In a rarity, U.S. International Trade Commission will now have to look into a patent infringement complaint related to drone technology. Reports from the website MSPoweruser.com reveal that Autel Robotics has petitioned the U.S. International Trade Commission to ban imports of models of DJI’s Phantom, Mavic, Spark and Inspire drones made in China by DJI. DJI competitor Autel Robotics’ complaint accuses DJI of infringing its patents on following a flight path while avoiding obstacles, rotor assembly, and a way to switch out battery packs to minimize lag time between flights. Howeverm Microsoft has rallied in support of DJI by selling the company a portfolio of 30 patents which patent site IAM-Media believes will bolster its defence against Autel.
Microsoft which has previously partnered with leading China-based drone company DJI several times and has now announced that they will release a new SDK that will bring full flight control and real-time data transfer capabilities to hundreds of millions of Windows 10 PCs.
Drones are expected to become a massive business, with a DJI dominated market believed to already be worth $4.4 billion in 2018, Microsoft is working alongside DJI to provide the cloud-based back-end for the flying computers. DJI has chosen Azure as its preferred cloud provider for their commercial drone and SaaS solutions.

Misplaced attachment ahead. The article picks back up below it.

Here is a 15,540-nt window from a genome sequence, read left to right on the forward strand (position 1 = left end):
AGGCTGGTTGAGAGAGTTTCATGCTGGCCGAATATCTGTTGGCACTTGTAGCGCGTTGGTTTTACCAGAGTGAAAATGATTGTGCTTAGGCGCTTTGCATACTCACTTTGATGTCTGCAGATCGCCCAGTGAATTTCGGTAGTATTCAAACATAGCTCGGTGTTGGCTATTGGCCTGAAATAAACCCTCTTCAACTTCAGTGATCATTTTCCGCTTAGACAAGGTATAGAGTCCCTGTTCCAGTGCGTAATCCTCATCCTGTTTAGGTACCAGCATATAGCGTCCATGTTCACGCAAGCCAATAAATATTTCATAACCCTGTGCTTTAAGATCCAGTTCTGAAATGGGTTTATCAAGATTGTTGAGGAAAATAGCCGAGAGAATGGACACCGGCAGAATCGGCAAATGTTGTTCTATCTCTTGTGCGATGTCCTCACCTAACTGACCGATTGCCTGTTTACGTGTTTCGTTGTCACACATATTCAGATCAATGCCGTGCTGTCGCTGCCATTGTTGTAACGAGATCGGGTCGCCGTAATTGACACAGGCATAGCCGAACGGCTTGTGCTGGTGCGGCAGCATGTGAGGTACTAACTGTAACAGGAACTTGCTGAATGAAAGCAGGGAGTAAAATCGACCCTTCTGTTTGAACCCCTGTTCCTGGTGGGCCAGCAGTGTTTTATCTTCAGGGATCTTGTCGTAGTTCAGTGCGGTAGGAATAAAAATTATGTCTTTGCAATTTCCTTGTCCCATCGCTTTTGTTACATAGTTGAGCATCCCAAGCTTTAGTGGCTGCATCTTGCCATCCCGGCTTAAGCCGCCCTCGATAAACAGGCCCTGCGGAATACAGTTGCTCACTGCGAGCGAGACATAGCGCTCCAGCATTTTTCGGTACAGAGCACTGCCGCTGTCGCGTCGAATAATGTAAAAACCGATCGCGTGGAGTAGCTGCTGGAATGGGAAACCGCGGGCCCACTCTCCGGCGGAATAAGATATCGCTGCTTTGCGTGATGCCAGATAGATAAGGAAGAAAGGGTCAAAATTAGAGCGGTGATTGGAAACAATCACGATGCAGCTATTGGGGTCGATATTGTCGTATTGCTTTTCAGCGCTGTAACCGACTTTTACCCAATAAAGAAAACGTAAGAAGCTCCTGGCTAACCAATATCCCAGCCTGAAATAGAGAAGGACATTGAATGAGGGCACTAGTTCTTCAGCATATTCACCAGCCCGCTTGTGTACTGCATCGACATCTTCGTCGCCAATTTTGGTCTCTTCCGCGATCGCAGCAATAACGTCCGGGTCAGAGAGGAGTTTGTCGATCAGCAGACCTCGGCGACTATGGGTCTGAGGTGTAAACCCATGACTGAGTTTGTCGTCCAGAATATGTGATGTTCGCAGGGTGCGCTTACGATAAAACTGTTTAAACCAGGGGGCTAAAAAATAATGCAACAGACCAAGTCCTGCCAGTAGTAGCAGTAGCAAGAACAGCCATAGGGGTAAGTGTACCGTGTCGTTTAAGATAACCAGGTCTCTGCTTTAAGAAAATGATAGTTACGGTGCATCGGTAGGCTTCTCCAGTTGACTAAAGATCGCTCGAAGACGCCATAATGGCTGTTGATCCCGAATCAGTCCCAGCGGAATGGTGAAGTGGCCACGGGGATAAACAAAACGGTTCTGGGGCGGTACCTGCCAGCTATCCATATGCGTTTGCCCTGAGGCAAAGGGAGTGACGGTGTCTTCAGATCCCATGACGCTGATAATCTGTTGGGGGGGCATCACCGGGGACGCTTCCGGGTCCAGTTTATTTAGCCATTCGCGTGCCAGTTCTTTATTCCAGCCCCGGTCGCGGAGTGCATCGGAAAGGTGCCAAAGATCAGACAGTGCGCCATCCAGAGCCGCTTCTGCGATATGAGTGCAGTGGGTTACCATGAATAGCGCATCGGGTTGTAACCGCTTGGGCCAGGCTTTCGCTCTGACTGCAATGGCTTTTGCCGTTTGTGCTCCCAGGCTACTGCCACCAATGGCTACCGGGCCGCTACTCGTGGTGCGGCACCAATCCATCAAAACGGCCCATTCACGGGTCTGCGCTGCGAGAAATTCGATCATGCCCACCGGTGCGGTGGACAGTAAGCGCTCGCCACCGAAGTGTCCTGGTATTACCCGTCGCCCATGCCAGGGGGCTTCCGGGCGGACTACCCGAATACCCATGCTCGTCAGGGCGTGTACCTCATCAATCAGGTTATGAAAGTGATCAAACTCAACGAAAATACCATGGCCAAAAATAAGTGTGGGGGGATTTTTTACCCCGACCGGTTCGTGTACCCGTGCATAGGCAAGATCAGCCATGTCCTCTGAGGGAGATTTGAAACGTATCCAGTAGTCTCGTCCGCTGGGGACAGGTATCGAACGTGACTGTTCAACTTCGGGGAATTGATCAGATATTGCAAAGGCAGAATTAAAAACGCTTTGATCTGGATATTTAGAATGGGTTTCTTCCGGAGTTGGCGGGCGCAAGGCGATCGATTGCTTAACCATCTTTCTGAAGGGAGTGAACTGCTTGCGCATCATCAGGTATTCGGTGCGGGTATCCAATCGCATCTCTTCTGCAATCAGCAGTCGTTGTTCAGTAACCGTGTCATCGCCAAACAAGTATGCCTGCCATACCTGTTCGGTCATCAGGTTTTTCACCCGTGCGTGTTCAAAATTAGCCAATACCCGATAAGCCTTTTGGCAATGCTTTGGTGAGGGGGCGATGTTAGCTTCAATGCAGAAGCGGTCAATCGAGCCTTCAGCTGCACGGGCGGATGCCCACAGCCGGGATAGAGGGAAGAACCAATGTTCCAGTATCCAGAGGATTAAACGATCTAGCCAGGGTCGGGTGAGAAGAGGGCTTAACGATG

DJI and Microsoft are also planning to co-develop solutions leveraging Azure IOT Edge and Microsoft’s AI services to enable new scenarios across various industries including Agriculture, Construction, Public Safety and more.
In this case involving Autel Robotics’ petition, DJI’s most popular drone named the DJI Phantom is the main topic of the disput. Autel’s main clause in the dispute is that DJI and the use of patented features for following a flight path while avoiding obstacles, rotor assembly as well as the way to switch out battery packs and minimize lag time between flights have all been taken from Autel’s patents. Apart from this, Autel also wants the US International Trade Commission to ban the imports of DJI drones and the models such as Phantom, Mavic, Spark and Inspire – as they are made in China by DJI.
The complaint alleges violations of section 337 of the Tariff Act of 1930 (19 U.S.C. 1337) in the importation into the United States, the sale for importation, and the sale within the United States after importation of certain unmanned aerial vehicles and components thereof.
Autel, contends in the complaint that banning DJI from selling drones in the US will “likely improve the competitive conditions” in the market by providing numerous opportunities for others, such as Autel, Yuneec International Co. and Parrot SA.
It is rare for a federal court to block sales, even those involving competing products (or services). However, if the trade commission finds the products infringing US patents and issues an import ban, the agency could allow sales to continue for public interests – such as agricultural needs. Drone hobbyists might not be high on priority though.
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